Poems and Secret MessagesPrint
By David Lehman
June 9, 2015
In addition to their stated messages, some poems have secret messages embedded in them—sometimes reinforcing the point, sometimes at cross purposes with it.
Perhaps the most common way of concealing a message, whether subversive or not, is by use of an acrostic. And the most common acrostic involves the opening letters of the lines, which can spell out “I love you” or the poet’s name or the name of the beloved or some command or other (“let’s do it”).
The way to do it is to start with the phrase and type it out vertically, then fill out the lines. Thus, and strictly from the top of my head, spur of the moment:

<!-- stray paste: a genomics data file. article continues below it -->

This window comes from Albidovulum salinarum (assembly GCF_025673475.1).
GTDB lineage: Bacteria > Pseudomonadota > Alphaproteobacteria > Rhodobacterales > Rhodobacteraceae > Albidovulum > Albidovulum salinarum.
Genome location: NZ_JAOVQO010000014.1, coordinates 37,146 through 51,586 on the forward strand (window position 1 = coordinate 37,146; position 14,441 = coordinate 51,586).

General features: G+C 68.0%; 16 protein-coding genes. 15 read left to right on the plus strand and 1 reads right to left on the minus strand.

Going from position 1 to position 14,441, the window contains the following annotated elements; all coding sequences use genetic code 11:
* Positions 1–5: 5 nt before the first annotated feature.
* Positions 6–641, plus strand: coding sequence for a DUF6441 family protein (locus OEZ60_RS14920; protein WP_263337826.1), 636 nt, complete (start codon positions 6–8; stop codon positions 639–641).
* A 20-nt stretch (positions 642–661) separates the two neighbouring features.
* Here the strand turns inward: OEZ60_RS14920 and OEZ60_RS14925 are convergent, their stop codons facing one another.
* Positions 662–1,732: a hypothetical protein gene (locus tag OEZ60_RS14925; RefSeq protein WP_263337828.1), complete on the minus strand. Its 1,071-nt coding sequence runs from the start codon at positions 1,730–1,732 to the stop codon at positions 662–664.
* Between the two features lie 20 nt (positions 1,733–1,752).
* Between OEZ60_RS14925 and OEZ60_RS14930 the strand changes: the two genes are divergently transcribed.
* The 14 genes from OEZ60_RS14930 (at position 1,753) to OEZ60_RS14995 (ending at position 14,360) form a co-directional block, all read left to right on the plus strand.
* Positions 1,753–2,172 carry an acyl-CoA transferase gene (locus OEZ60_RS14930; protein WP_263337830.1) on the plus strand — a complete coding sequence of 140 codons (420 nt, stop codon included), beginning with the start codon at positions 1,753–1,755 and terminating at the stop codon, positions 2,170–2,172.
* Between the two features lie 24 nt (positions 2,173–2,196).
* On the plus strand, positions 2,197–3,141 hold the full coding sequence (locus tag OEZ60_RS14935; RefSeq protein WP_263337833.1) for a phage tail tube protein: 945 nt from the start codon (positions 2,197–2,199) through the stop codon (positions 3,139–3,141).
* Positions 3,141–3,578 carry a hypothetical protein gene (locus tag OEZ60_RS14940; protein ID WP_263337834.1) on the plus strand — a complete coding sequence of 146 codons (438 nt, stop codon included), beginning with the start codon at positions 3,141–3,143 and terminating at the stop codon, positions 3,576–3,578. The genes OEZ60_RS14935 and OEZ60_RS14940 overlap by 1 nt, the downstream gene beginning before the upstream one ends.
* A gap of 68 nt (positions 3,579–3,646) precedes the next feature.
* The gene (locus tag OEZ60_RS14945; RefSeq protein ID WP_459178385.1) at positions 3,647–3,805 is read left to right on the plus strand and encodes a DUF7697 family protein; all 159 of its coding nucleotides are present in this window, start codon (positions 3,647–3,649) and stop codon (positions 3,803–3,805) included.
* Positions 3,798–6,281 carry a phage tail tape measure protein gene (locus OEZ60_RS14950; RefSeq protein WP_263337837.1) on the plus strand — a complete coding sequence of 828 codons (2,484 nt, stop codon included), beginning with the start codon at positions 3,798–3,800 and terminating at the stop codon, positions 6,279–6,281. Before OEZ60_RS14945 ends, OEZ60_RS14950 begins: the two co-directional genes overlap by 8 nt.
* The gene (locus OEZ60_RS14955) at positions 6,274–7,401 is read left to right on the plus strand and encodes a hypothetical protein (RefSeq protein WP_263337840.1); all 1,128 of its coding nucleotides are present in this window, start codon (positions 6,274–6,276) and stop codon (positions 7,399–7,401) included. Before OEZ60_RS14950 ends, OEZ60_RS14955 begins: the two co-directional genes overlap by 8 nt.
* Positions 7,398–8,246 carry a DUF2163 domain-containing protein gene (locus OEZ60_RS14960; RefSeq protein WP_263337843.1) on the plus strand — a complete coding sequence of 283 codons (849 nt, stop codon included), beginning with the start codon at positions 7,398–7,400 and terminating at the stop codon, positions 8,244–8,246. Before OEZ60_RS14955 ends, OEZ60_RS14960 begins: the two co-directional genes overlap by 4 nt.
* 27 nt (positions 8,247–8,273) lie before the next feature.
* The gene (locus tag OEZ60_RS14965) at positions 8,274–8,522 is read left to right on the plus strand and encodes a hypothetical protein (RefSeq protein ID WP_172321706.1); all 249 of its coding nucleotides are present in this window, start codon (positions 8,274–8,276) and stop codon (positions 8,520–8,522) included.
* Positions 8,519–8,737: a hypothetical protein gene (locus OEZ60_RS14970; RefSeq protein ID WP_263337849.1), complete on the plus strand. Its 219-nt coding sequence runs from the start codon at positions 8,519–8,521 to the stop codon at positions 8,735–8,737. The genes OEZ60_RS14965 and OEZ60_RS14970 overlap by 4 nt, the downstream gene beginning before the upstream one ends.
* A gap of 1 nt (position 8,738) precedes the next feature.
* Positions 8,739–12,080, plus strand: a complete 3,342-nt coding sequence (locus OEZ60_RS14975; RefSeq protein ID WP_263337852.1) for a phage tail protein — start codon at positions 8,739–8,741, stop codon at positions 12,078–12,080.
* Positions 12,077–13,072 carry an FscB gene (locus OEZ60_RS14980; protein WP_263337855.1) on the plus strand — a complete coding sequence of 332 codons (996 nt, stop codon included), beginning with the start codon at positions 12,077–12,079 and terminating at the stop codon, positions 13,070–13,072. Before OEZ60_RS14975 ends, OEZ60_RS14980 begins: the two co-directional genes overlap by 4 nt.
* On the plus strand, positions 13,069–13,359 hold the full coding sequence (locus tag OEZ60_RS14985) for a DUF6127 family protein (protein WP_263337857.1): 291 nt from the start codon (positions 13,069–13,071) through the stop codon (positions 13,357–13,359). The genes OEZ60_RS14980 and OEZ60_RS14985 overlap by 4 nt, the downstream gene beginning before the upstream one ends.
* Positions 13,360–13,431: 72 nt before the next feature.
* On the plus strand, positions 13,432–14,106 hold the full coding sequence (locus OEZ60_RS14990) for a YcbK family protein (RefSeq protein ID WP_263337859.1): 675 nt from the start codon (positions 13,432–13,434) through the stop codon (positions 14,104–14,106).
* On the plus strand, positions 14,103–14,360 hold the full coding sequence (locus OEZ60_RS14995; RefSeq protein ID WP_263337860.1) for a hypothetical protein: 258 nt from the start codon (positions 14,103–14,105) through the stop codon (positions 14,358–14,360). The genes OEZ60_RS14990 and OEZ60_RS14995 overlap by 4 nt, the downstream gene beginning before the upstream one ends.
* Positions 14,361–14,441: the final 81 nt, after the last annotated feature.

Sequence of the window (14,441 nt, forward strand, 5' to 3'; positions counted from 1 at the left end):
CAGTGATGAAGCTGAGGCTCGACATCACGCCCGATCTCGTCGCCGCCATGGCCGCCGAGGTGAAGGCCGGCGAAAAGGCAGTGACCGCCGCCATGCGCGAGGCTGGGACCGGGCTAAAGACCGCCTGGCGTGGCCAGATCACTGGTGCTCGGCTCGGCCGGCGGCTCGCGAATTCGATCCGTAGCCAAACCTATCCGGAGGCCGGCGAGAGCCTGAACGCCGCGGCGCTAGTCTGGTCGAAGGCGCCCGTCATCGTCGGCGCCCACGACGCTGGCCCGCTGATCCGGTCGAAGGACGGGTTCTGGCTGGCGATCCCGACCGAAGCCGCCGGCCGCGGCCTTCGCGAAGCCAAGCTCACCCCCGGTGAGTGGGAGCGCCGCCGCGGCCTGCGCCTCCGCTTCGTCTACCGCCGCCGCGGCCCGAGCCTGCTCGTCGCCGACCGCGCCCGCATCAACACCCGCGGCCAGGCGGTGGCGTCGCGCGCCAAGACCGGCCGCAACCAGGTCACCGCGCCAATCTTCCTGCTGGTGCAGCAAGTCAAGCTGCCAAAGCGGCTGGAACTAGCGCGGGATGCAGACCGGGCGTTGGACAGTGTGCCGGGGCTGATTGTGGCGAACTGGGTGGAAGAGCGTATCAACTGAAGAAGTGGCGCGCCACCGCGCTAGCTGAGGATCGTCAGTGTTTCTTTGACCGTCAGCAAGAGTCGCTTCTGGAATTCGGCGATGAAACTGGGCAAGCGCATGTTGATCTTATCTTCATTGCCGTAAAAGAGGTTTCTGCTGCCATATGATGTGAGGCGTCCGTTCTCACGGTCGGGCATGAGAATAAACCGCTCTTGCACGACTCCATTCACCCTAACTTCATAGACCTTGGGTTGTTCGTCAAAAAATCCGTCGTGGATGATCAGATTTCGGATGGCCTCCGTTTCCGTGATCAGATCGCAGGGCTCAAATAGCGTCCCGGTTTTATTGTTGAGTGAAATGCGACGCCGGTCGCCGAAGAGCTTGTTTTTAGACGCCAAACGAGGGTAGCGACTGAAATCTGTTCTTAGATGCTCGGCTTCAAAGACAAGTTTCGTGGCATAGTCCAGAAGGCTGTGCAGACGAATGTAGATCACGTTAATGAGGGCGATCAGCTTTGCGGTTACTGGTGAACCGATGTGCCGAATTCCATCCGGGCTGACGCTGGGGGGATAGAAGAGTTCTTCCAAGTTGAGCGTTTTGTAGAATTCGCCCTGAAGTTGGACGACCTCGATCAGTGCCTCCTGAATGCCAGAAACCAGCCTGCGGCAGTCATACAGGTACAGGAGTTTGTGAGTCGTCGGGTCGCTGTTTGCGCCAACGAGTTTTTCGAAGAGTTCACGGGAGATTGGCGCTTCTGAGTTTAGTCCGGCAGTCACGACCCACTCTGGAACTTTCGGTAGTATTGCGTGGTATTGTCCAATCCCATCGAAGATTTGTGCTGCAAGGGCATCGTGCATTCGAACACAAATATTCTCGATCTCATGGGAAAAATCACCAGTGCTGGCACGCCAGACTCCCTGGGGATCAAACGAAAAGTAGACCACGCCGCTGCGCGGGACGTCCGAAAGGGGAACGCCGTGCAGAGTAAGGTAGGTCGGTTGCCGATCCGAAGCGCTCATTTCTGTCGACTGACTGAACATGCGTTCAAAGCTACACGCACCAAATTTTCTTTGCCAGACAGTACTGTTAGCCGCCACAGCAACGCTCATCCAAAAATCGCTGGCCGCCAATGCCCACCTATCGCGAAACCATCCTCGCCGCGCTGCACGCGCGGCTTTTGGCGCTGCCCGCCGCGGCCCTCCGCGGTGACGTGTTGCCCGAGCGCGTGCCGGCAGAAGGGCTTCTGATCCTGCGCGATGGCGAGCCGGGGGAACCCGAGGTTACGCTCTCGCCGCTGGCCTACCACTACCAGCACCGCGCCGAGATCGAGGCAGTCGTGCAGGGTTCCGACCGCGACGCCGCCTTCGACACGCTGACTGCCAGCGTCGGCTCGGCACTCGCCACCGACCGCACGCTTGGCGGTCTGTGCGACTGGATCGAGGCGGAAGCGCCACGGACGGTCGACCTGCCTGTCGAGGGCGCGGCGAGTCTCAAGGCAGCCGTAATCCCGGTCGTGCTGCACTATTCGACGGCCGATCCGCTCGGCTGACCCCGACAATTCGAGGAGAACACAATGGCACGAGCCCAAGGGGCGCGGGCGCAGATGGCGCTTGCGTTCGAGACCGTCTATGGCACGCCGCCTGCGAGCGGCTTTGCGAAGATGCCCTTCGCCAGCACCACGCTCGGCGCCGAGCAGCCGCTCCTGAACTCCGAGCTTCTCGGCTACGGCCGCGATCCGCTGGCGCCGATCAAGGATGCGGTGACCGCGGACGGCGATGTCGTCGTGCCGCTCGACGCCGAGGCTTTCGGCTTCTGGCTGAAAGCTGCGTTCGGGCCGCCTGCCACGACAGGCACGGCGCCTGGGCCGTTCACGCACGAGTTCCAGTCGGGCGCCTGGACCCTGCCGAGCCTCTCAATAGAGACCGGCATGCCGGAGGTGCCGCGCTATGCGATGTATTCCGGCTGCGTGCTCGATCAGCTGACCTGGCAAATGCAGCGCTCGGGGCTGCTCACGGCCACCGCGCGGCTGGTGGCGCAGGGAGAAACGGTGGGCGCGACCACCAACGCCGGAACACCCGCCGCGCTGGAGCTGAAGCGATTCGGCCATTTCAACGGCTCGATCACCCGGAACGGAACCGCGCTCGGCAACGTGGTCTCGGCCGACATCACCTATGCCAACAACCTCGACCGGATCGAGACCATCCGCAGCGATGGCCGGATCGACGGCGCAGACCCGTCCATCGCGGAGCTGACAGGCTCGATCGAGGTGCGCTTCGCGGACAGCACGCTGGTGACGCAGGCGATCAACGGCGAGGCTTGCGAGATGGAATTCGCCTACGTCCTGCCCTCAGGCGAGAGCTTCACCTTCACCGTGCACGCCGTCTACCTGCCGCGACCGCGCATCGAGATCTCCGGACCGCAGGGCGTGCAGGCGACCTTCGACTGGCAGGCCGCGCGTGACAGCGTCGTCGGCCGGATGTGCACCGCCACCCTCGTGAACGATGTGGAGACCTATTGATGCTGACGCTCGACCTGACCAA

“Look out.” But the admonition comes too late.
Every day brings danger, usually unforeseen.
There is only one remedy for this life of accidents.
So what are we to do? The enemy lines up.
Dread disease, car crash, gunshot wound, take your pick:
Our fate is sealed. It’s just a matter of when.
I believe the evidence is incontrovertible.
The secret is out. Meet me at seven. You know where.
Try it. No need to boldface the opening letters. It is also possible to be even trickier—to use the last letters of the lines, for example. But let’s keep the poem to 12 lines or under, OK?
Note: This week’s short deadline is midnight, Friday, June 12.
David Lehman is a poet and the general editor of The Best American Poetry series. He teaches at The New School in New York City.
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